Greater Mekong Subregion

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Economic corridors of the Greater Mekong Subregion
Mekong River sunrise, Phnom Penh, Cambodia

The Greater Mekong Subregion, (GMS) or just Greater Mekong, is a trans-national region of the Mekong River basin in Southeast Asia. The region is home to more than 300 million people. It came into being with the launch of a development program in 1992 by the Asian Development Bank that brought together the six Asian countries of Cambodia, China (specifically Yunnan Province and the Guangxi Zhuang Autonomous Region), Laos, Myanmar (Burma), Thailand, and Vietnam.[1]

The Greater Mekong holds irreplaceable natural and cultural riches and is considered one of the world's most significant biodiversity hotspots. The region is an important food provider and the site of many large-scale construction projects with social and economic implications.[2]

Regional cooperation[edit]

For more than two decades, the six countries of the Greater Mekong Subregion have been working together under an economic cooperation program[3] to realize their vision of a prosperous, integrated, and harmonious subregion.

The GMS Program has adopted a three-pronged strategy (the three Cs):

  1. Strengthening connectivity through physical infrastructure and the development of economic corridors.
  2. Improving competitiveness through market integration and the facilitation of cross-border trade and travel.
  3. Building a sense of community by addressing shared social and environmental concerns.

The GMS Program, with the support of development partners, helps identify and implement high-priority subregional projects in a wide range of sectors: agriculture, energy, environment, health and human resource development, information and communication technology, tourism, transport, transport and trade facilitation, and urban development. More than US$20 billion in investments have been directly channeled through the program.[4]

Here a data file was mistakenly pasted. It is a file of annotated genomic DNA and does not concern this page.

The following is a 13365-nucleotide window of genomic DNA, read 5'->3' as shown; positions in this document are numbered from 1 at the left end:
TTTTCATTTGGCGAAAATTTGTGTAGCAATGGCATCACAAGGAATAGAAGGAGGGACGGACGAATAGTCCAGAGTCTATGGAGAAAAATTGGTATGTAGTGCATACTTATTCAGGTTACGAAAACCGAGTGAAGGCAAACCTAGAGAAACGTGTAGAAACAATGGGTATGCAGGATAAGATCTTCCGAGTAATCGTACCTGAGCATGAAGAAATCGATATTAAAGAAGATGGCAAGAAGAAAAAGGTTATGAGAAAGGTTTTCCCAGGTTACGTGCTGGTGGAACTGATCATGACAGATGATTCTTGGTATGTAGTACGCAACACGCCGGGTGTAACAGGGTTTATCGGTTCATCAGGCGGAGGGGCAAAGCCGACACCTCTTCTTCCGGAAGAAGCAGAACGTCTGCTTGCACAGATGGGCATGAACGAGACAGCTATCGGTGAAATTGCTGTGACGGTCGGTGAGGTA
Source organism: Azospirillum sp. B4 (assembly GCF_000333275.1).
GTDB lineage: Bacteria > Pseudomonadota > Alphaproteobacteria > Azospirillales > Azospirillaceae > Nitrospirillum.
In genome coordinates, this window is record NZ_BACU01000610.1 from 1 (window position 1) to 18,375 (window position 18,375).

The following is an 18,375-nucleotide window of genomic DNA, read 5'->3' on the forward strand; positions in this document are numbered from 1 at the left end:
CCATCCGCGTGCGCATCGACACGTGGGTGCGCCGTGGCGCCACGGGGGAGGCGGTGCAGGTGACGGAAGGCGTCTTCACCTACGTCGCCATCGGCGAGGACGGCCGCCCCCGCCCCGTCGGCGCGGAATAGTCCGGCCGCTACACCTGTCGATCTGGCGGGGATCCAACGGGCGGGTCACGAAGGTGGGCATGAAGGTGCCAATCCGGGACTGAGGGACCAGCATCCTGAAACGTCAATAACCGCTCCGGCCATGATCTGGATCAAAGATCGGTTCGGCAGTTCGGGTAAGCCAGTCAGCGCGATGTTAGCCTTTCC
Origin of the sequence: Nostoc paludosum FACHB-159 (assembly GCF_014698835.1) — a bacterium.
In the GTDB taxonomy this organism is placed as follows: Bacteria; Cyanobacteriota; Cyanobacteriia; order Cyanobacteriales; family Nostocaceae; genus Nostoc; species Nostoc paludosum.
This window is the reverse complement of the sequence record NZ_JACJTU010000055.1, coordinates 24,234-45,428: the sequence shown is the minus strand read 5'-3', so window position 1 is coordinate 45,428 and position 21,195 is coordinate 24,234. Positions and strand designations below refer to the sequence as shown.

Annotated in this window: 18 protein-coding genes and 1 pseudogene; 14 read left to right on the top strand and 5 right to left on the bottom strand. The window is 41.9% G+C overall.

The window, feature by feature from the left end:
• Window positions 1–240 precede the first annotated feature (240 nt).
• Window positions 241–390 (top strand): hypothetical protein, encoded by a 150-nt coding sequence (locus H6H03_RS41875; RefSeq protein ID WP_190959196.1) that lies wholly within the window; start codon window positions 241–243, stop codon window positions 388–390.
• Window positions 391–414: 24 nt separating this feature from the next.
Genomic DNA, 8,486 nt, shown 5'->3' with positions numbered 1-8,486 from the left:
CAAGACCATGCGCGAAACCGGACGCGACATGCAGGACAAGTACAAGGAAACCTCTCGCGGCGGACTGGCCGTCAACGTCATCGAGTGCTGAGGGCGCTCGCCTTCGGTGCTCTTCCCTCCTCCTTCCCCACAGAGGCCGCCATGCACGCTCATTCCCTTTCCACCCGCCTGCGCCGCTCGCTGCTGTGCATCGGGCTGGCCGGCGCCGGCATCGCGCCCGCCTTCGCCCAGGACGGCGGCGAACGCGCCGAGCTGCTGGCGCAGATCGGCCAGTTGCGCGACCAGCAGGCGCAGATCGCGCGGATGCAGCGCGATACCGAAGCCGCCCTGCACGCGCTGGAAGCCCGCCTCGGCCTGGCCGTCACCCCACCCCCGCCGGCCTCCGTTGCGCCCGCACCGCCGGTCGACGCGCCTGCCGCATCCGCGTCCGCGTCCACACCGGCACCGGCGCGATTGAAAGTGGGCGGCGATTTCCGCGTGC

Since 1998, the GMS program has been using economic corridors to promote economic growth and development. Economic corridors are investment areas, usually running along major highways, which connect centers of economic activity. Three main economic corridors are being developed in the Greater Mekong Subregion: the North-South Economic Corridor, the Southern Economic Corridor, and the East-West Economic Corridor.[5]

In September 2017, the 22nd Ministerial Conference in Hanoi, Vietnam endorsed the medium-term pipeline of priority projects from 2018 to 2022. The rolling pipeline includes more than 200 investment and technical assistance projects, which will require more than US$80 billion in financing.[6]

On 31 March 2018, the Sixth GMS Summit of Leaders in Hanoi adopted the Hanoi Action Plan and the Regional Investment Framework 2022.[7]

Landscape and biodiversity[edit]

The region has a diverse landscape including massifs, plateaus, and limestone karsts, lowlands, floodplains and deltas, forests (evergreen and semi-evergreen, deciduous, dipterocarp, mangroves, and swamp), and grasslands. Water environments include fast-flowing mountain streams and wetlands such as Tonlé Sap in Cambodia.[8]

The region's geographic variety and consequent variety of climatic zones supports significant biodiversity, with more than a thousand new species discovered in the first decade of the 2000s. The geographic region encapsulates 16 of the World Wide Fund for Nature's (WWF) Global 200 ecoregions, and habitats for an estimated 20,000 plant species, 1,300 fish species, 1,200 bird species, 800 reptile and amphibian species, and 430 mammalian species (according to WWF, 44 of these are primates, 19 of which are endemic[9]). Notable species include the Javan rhino, Irrawaddy dolphins, and Mekong giant catfish, one of the largest extant freshwater fish.[8] The WWF reported that in 2016, 115 new species were discovered in the region, including three mammals, two fish, 11 reptiles, 11 amphibians, and 88 plants. This brings the total number of newly-discovered species in the Greater Mekong Subregion from 1997 to 2016 to 2,524.[10]